What a Social Media Detox Can Do for Your Homeschool

I pressed the button again, attempting to capture just the perfect image of my daughter working on her science experiment.

Then it dawned on me. I was more concerned with getting an Insta-worthy photograph than in what she was doing. Even my daughter seemed frustrated by it as she rolled her eyes in my direction with the last shot. 

“I’m sorry, honey,” I sighed.

I was sorry—sorry that I’d lost the point of why I decided to homeschool in the first place. It certainly wasn’t to parade my daughter's learning adventures to others all over the Internet.

I decided to homeschool to share with my daughter the joys of learning. Yet it seemed that with each click and social media post, with each typed explanation of each photo, I’d lost that focus

And that’s when I decided to take a break. I deactivated my Instagram account for a while, and I logged out of Facebook. I took a social media detox, abandoning both platforms for a couple of months. 

It Wasn’t Easy to Log Off for My Social Media Detox

I won’t lie and say it was easy. Old habits are hard to break, but I can tell you it was worth it. My daughter and I had fun with learning again, and we didn’t do projects for an online audience. It was all for her and her education.

  • It had nothing to do with other homeschool moms.
  • It had nothing to do with likes or comments.
  • It had nothing to do with looking like the picture-perfect homeschooling family.

It was purely for learning’s sake and it was awesome

What a Social Media Detox Can Do for Your HomeschoolIt may seem strange in today’s world of instant gratification and instant connection to back away from it all. But having downtime is good for each of us. Maybe you aren’t interested in taking a couple of months off of social media, but even a day or two of a social media detox can be very cathartic and can actually improve your homeschooling experience. 

We hear about how a diet detox can benefit the body. We hear about how a sugar detox can help with focus. We hear about how certain yoga moves can detox the digestive system. So why not a social media detox? 

Benefits of a Social Media Detox for Your Homeschool

  • Stops the Comparison Cycle It’s hard not to compare our lives to the highlight reels we see in other people's feeds. I’m sometimes working with my daughter in a shirt I’ve worn for two days, my hair in a messy bun, and my face is a wreck. I don't look like the other young, fresh-faced homeschool moms on Instagram. I tried very hard not to compare my perceived failures to other moms, but I couldn’t help it. When I felt myself coming up short, it negatively affected how I homeschooled my daughter. It’s hard to be effective when you feel like you’re failing all the time. 

  • Protects Your Child’s Privacy We live in a world where parents are showing so much of their children’s lives online and not giving thought to whether or not the child will appreciate all that revelation when they are grown. I know I have been guilty of this. With the #picoftheday hashtags, and the push to post, it can seem almost wrong not to post a picture of your child on a daily basis. The joke, “pic or it didn’t happen” has a ring of truth to it in our Internet-obsessed culture. The thing is, the Internet forgets nothing, and our children will be the ones living with whatever we decide to post while they’re young. Taking a break can help us rein in the compulsive posting to evaluate why we’re posting.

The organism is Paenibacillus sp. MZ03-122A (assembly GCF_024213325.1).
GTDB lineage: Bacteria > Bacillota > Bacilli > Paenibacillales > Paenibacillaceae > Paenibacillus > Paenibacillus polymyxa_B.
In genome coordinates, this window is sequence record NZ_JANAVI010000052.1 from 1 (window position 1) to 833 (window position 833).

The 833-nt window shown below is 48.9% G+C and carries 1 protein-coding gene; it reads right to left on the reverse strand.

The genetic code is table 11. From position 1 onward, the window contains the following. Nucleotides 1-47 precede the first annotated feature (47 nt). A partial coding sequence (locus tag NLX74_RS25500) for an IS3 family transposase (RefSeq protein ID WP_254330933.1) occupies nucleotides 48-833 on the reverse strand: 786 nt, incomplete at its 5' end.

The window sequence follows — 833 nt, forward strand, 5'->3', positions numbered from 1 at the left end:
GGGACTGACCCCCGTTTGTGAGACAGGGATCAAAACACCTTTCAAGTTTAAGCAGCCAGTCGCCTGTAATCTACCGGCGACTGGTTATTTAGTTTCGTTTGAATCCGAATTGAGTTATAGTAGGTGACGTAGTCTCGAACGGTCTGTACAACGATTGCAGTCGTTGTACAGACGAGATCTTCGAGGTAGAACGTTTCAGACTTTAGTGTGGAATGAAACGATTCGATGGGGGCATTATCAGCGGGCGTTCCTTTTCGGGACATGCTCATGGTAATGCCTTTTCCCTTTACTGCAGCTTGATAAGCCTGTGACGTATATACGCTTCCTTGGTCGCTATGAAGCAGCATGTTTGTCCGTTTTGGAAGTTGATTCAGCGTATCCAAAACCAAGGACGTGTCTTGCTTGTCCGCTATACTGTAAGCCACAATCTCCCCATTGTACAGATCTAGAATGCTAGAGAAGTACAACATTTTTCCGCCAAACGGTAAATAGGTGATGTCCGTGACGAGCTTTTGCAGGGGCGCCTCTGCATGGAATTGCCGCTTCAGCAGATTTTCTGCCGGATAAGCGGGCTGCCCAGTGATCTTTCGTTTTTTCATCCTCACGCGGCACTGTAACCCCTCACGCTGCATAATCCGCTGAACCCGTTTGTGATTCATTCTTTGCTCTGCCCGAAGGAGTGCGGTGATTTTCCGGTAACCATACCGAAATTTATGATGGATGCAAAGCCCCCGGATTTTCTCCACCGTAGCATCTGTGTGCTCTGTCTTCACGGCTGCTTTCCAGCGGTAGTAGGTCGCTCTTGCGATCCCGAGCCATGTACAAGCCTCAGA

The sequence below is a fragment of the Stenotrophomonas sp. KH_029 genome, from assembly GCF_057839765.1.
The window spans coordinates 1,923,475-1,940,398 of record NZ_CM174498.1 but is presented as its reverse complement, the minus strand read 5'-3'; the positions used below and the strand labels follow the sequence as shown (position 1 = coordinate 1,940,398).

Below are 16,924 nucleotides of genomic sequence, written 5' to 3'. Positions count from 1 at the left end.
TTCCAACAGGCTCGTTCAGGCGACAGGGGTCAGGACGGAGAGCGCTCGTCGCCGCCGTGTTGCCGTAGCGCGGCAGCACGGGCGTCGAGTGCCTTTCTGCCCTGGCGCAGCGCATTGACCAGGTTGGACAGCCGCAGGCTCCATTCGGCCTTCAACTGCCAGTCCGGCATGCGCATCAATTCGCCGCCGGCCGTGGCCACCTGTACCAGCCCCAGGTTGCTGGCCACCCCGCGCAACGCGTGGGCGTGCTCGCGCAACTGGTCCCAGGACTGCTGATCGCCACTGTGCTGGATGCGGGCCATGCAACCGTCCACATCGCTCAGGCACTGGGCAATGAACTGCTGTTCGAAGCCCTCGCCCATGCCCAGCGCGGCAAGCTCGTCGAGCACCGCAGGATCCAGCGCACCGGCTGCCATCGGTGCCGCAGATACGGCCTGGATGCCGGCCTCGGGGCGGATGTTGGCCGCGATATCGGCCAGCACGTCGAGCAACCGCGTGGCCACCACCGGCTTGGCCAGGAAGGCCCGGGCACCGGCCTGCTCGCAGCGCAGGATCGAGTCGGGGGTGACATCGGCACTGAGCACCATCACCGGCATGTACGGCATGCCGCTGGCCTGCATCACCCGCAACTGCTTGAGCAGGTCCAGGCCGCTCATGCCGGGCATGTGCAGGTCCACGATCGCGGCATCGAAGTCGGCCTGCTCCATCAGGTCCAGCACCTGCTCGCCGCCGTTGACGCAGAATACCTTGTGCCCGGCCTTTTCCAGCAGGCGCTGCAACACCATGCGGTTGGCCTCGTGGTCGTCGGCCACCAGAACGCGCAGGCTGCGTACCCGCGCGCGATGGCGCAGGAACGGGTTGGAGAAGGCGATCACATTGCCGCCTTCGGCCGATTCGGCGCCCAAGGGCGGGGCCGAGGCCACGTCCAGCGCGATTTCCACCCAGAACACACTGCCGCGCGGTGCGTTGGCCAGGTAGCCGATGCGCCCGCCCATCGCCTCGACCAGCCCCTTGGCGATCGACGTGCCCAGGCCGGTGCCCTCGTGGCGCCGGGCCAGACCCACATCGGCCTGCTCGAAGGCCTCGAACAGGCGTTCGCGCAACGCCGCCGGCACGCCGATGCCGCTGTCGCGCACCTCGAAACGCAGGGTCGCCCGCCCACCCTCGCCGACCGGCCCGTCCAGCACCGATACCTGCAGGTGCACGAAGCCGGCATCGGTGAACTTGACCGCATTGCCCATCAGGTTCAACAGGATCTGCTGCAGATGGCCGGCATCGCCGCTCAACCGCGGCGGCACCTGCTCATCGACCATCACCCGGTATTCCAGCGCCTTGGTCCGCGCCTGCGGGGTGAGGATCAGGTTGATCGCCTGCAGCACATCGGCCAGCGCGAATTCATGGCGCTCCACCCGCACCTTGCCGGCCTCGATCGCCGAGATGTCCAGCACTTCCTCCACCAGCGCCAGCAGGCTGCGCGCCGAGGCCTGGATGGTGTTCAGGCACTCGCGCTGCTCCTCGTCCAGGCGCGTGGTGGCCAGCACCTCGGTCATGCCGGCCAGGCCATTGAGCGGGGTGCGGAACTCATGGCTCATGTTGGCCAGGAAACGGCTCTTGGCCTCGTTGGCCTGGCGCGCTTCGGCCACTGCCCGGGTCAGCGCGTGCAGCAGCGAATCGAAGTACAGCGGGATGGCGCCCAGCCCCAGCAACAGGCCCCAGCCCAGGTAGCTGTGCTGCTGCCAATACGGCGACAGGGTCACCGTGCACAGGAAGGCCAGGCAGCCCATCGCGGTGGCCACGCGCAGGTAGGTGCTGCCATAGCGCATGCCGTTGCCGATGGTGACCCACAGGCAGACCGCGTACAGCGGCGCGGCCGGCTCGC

• You Can Be Truly Present I don’t know about you, but I decided to homeschool because I want to have more time with my daughter while she is still young. I also wanted to encourage life-long learning in her everyday life. How can I effectively do that if I’m constantly shoving a phone in her face for a picture or if I’m spending more time scrolling through Instagram than I am sitting with her doing math, or reading a history book, or playing a game? Taking a social media break enabled me to step back and re-evaluate my priority—homeschooling my daughter—and enabled me to be fully present with her, making memories along with the fun messes. 

  • Children Learn to Learn without Validation This one was huge for me. I realized that if I didn’t snap a picture of what my daughter was doing, she seemed to think her work wasn’t good enough. I realized that I was doing the same thing school teachers do: I chose what to present to the public as a her best work. By posting her work to the Internet, I took away her intrinsic motivation to simply learn for the sake of learning. Learning, I reminded myself, was the goal, not validation from others. 

Post-detox 

I still use social media, but taking a break was one of the best choices I made for our homeschool. I am better able to moderate my activity on social media and am thus a better example for my daughter. I make sure that my picture-taking doesn’t interfere with my daughter’s work in any way, and I don’t post immediately.

This choice does mean I post less. And while I don’t have the same number of likes or comments, that’s not my concern anymore. My concern is my daughter’s education and teaching my daughter to do what she does for herself, not for validation from others. A social media detox was exactly the thing we needed to homeschool to the best of our abilities, and I’m thankful I took the plunge and unplugged for a while. 

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About the Author

Resa BrandenburgResa Brandenburg is a former teacher who is now passionate about unschooling her daughter. She lives with her husband in an old farmhouse by the river in Kentucky. Her favorite thing to do is spend the afternoon with her family, including her grown sons and two grandchildren. Her hobbies include traveling, reading, and quilting. She blogs about life, love, and learning at A Musing Mother.

   

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